for j in xrange(m):
for s in xrange(k):
c[i, j] += a[i, s] * b[s, j]

`load_ext cythonmagic`

makes it possible to use `%%cython`

magic for an automatic compilation of the Cython code.

Cython is a Python compiler with additional directives that allow to specify the type of some variables. In many cases it may lead to significant speedup.

For other possibilities you may look at the following comparison

```
In [13]:
```%load_ext cythonmagic

```
In [18]:
```%%cython
import numpy as np
def cython_matmul(double [:, :] a, double[:, :] b):
cdef int n = a.shape[0]
cdef int k = a.shape[1]
cdef int m = b.shape[1]
cdef int i
cdef int j
cdef int s
c = np.zeros((n, m))
cdef double[:, :] cview = c
for i in xrange(n):
for j in xrange(m):
for s in xrange(k):
c[i, j] += a[i, s] * b[s, j]
return c

Then we just time three different routines. Guess the answer.

```
In [19]:
```n = 100
a = np.random.randn(n, n)
b = np.random.randn(n, n)
%timeit c = matmul(a, b)
%timeit cf = cython_matmul(a, b)
%timeit c = np.dot(a, b)

```
```

Why it is so?

There are two important issues:

- Computers are more and more parallel (multicore, graphics processing units)
- The memory pyramid: there is a whole hierarchy of levels

- Data fits into the fast memory: Load all data, do computations
- Data does not fit into the fast memory: load data by chunks, do computations, load again

We need to reduce the number of read/write operations! This is typically achieved in efficient implementations of the BLAS libraries, one of which (Intel MKL) we now use.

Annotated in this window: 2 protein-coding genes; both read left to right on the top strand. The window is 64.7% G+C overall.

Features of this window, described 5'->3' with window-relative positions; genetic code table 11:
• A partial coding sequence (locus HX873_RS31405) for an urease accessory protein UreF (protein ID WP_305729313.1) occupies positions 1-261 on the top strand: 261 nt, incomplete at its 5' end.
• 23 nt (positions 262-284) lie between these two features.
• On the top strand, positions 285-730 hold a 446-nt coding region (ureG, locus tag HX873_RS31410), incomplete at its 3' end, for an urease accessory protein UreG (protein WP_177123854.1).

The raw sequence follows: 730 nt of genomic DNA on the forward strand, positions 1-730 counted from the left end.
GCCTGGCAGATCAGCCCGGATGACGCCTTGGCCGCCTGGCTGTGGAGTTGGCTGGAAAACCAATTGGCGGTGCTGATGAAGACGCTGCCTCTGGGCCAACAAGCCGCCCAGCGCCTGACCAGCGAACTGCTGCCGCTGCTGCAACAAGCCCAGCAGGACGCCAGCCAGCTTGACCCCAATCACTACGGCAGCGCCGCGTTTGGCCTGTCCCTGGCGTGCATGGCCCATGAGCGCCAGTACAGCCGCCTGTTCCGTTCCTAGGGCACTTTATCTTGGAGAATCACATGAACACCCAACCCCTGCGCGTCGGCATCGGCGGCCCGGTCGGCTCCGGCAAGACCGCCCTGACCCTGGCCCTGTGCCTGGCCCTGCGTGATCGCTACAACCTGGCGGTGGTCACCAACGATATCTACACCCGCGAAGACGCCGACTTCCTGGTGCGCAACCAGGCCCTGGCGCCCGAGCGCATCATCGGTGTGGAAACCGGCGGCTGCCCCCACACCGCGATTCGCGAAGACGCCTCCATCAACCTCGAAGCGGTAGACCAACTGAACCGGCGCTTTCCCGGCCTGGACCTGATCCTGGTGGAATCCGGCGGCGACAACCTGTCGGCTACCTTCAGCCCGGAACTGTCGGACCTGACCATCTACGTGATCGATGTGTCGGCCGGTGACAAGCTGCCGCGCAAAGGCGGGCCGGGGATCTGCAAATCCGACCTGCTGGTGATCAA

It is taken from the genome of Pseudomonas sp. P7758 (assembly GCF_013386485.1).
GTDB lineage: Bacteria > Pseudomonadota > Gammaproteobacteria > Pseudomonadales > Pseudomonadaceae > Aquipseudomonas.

The main difference is the number of operations vs. the number of data!

- BLAS-1: $\mathcal{O}(n)$ data, $\mathcal{O}(n)$ operations
- BLAS-2: $\mathcal{O}(n^2)$ data, $\mathcal{O}(n^2)$ operations
- BLAS-3: $\mathcal{O}(n^2)$ data, $\mathcal{O}(n^3)$ operations

**Remark**: a quest for $\mathcal{O}(n^2)$ matrix-by-matrix multiplication algorithm is not yet done.

Strassen gives $\mathcal{O}(n^{2.78...})$

World record $\mathcal{O}(n^{2.37})$ Reference

The constant is unfortunately too big to make it practical!

**illustration**)
$$
A = \begin{bmatrix}
A_{11} & A_{12} \\
A_{21} & A_{22}
\end{bmatrix}, \quad B = \begin{bmatrix}
B_{11} & B_{12} \\
B_{21} & B_{22}
\end{bmatrix}
$$

```
In [10]:
```## This demo requires Anaconda distribution to be installed
import mkl
import numpy as np
n = 1000
a = np.random.randn(n)
mkl.set_num_threads(1)
%timeit a + a
mkl.set_num_threads(2)
%timeit a + a

```
```

```
In [11]:
```## This demo requires Anaconda distribution to be installed
import mkl
n = 500
a = np.random.randn(n, n)
mkl.set_num_threads(1)
%timeit a.dot(a)
mkl.set_num_threads(2)
%timeit a.dot(a)

```
```

Typically, two cases are distinguished:

- Shared memory (i.e., multicore on every desktop/smartphone)
- Distributed memory (i.e. each processor has its own memory, can send information through a network)

**bandwidth**:

I.e., for BLAS-1 routines (like sum of two vectors) reads/writes take all the time.

For BLAS-3 routines, the speedup can be obtained that is more noticable.

For large-scale clusters (>100 000 cores, see the Top500 list) there is still scaling.

```
In [64]:
```from IPython.core.display import HTML
def css_styling():
styles = open("./styles/custom.css", "r").read()
return HTML(styles)
css_styling()

```
Out[64]:
```

```
In [ ]:
```